Seven ways to accelerate your HR career

Published: 01 May 2017 By Stephanie Sparrow

Seven ways to accelerate your HR career

Have you got what it takes to rise to the top? Stephanie Sparrow asked the experts for tips on HR career progression.

From the challenges of Brexit, to ensuring that work is meaningful, this is a fascinating time to work in HR. But are HR professionals in danger of losing the plentiful new opportunities https://jobs.personneltoday.com ,  to colleagues from other departments? Anecdotal evidence says that they are being overlooked for major roles, with organisations opting for those whom they perceive have a holistic view of the business, not just their immediate responsibilities.

“I have seen people coming into HR from operations for example”, says Nick Goldberg, CEO UK and Ireland of talent development and transition company LeeHecht Harrison Penna. He urges ambitious HR professionals to hold their own by “showing how they are adding value”.

So, it pays to prove your worth. But which attributes will catch the recruiter’s eye, or alert your department that you are a rising star? Have a look at our seven suggestions to accelerate your HR career in 2017.

1. Prioritise the employee experience

Chief executive of the RSA and chair of the Review of Modern Employment Matthew Taylor is championing decency and fairness in the workplace https://www.thersa.org/discover/publications-and-articles/matthew-taylor-blog/2017/02/revealed--my-cunning-plan-for-the-modern-employment-review.

At the same time, employees are becoming more vocal, and organisations are becoming better listeners; more than half the HR professionals who responded to the CIPD Workday HR Outlook Survey said that their organisation has improved the communication channels over the past 12 months, either through formal initiatives or more conversations with line managers.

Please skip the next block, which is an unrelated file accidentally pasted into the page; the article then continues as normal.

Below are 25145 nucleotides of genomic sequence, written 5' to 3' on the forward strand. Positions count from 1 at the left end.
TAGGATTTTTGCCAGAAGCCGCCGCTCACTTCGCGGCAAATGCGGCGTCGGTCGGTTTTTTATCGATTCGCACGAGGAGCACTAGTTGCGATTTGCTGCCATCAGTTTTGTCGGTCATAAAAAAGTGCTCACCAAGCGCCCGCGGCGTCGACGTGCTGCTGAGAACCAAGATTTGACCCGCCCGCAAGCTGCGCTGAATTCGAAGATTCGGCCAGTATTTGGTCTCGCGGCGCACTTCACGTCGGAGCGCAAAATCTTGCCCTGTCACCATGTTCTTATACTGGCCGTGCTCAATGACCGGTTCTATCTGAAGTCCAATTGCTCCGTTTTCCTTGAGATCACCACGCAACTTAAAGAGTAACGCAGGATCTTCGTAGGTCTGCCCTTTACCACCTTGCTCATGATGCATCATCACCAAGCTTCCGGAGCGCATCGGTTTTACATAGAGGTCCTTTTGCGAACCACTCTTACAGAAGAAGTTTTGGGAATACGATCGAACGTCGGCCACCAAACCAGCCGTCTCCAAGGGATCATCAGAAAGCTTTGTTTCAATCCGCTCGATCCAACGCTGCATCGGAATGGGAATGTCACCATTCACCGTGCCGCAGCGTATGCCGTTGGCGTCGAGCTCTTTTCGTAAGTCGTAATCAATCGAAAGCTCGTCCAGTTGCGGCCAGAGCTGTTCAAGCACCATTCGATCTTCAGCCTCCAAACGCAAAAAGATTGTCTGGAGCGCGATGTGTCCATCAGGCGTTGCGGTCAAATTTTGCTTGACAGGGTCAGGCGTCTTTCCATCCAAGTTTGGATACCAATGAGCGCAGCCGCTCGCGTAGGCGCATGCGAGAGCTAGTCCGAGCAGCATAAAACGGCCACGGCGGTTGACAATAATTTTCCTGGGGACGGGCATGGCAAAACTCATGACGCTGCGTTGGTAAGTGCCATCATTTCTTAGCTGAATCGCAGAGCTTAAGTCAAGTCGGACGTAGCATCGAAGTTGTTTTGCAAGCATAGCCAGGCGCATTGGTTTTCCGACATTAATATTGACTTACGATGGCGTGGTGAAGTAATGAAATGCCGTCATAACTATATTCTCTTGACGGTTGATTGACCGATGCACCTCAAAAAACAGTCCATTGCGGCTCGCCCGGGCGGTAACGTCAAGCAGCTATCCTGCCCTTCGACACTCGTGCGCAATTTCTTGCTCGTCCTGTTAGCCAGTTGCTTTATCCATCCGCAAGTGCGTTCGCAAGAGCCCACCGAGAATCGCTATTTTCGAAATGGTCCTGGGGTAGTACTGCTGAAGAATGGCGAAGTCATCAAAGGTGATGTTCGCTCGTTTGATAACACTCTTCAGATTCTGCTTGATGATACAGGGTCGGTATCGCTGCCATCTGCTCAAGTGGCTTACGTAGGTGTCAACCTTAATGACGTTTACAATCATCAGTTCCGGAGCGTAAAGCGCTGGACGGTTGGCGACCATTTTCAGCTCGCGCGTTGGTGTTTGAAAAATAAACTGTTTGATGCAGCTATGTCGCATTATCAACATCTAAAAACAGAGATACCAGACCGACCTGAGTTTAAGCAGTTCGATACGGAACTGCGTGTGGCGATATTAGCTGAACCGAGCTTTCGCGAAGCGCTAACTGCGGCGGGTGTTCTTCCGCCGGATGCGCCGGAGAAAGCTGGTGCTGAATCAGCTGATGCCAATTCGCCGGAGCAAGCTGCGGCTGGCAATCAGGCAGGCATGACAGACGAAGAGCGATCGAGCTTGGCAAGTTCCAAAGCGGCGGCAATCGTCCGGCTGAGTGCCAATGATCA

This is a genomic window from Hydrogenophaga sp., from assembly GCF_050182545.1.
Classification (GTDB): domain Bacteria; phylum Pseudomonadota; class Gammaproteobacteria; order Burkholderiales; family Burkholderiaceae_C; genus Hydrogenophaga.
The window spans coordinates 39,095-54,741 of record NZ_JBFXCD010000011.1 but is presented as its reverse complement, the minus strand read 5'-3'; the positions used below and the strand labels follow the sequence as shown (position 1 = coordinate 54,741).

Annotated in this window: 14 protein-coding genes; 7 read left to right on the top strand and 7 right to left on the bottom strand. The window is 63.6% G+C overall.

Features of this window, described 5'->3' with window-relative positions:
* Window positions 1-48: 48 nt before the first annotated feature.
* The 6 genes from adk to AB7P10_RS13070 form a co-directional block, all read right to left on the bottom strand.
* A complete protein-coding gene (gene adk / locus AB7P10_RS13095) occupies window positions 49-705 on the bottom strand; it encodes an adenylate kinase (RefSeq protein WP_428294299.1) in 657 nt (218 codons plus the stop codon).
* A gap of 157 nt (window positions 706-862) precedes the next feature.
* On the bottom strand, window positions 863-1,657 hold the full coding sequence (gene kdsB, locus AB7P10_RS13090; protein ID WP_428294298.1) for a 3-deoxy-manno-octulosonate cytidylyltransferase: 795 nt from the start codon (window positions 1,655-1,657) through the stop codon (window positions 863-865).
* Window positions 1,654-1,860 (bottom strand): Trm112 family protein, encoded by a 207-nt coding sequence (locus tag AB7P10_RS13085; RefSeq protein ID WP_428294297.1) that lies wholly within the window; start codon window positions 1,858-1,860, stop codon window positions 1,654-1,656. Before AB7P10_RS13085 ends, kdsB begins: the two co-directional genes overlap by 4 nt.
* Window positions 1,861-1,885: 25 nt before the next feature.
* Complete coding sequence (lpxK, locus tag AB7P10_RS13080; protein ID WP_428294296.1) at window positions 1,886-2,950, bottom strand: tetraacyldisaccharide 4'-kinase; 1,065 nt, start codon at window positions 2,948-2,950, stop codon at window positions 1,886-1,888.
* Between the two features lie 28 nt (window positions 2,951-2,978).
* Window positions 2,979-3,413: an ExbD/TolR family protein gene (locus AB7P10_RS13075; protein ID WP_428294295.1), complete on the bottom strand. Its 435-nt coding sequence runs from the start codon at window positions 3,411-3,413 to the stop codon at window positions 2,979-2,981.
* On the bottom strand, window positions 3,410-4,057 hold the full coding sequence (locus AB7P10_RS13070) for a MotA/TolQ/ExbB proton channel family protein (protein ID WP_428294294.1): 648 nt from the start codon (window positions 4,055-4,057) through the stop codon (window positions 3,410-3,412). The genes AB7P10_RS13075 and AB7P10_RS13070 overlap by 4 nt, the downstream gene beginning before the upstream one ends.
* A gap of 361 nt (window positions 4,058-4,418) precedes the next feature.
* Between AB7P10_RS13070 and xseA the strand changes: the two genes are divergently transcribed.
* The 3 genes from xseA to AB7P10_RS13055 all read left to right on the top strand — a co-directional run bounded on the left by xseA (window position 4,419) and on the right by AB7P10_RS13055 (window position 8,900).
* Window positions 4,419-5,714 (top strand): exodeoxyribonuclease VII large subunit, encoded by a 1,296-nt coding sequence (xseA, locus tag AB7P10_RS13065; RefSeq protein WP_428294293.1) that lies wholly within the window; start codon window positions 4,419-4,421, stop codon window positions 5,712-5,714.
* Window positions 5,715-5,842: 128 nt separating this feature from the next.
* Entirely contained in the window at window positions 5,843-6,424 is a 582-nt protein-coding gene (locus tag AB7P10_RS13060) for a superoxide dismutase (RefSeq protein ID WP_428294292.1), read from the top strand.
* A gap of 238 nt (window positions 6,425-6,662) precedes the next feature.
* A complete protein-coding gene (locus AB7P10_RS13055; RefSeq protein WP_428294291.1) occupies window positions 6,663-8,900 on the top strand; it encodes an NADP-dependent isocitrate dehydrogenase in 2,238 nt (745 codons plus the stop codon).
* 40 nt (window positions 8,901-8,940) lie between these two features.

Employees want to put themselves first, as the 2017 Sodexo Global Workplace Trends report points out. Commenting on the findings futurologist James Bellini says that: “an increasingly ‘blended’ workforce – reaching beyond the boundaries of the enterprise to external networks and fluid ‘gig’ ecosystems – will be much more self-aware and demanding. It will seek out corporate cultures that prioritise the employee experience, with a strong focus on individual health and well-being, the realisation of personal brand potential and a commitment to diversity and good corporate citizenship.”

2. Talk to the customer

As well as listening to employees, successful HR professionals in 2017 will be those who talk to clients and suppliers.

Goldberg recommends attending client meetings with the aim of “understanding the company’s purpose”. Developing such knowledge can be useful to shape conversations with employees.

3. Look outside

Don’t wait until you have a job interview to observe what lies beyond your organisation.

“Our role in HR is to be the function that shows the business what’s happening outside”, says Karen Moran, director of the Disruptive HR consultancy.